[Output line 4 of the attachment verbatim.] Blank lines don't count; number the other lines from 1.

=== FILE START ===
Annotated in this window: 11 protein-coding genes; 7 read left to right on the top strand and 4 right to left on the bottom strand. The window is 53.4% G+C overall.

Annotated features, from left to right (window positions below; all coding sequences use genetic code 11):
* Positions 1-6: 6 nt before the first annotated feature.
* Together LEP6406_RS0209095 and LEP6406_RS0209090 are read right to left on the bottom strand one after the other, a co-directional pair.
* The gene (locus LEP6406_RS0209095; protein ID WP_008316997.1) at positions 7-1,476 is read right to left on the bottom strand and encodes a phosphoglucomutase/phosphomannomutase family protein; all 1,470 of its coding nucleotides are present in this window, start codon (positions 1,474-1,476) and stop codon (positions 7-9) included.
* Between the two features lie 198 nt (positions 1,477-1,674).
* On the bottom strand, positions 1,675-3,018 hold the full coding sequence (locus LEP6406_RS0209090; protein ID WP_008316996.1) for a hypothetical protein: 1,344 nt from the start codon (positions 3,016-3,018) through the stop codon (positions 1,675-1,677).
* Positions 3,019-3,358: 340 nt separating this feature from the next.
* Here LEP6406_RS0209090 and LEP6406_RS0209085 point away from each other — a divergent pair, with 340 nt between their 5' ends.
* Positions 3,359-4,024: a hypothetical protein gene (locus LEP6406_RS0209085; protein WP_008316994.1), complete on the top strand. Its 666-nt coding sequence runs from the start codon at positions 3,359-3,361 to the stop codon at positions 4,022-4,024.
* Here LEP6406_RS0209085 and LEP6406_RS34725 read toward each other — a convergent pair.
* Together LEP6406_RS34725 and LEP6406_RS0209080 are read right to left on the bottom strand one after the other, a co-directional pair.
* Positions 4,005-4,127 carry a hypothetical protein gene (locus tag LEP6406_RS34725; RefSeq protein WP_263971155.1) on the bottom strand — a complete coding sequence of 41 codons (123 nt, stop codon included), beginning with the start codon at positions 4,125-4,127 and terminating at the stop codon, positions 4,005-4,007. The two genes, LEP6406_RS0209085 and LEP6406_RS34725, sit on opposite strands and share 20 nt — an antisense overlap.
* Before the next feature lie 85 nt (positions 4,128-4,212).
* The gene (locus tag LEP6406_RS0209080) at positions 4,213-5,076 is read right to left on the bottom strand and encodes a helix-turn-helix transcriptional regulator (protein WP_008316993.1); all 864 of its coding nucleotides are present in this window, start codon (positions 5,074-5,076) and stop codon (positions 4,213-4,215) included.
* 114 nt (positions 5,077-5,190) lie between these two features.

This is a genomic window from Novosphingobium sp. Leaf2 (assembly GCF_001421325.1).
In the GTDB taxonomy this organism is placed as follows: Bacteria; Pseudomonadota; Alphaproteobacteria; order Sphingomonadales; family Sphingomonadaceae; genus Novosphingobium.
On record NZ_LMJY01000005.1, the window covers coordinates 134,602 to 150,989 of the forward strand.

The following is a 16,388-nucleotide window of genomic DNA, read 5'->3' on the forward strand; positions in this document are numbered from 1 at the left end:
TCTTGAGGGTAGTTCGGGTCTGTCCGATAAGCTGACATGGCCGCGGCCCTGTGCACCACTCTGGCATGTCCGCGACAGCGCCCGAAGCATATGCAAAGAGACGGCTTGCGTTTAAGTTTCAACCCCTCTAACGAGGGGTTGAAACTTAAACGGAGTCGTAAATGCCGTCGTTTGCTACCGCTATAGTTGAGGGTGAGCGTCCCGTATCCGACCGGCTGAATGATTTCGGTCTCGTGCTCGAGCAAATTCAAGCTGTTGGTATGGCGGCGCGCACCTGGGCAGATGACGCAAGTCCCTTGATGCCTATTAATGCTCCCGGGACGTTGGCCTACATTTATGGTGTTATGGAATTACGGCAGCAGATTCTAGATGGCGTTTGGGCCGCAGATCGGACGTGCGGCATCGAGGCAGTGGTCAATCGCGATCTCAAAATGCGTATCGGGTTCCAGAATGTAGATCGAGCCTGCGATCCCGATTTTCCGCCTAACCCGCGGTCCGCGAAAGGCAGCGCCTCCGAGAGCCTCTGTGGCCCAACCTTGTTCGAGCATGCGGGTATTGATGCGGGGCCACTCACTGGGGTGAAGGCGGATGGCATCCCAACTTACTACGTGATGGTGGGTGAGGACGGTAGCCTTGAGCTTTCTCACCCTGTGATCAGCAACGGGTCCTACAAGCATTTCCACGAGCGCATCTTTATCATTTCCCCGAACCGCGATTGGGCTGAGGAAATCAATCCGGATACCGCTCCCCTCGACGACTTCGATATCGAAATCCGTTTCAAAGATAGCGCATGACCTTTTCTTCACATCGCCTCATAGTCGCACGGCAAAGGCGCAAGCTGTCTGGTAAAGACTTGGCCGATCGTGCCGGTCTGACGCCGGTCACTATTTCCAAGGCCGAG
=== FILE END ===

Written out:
* Together LEP6406_RS0209095 and LEP6406_RS0209090 are read right to left on the bottom strand one after the other, a co-directional pair.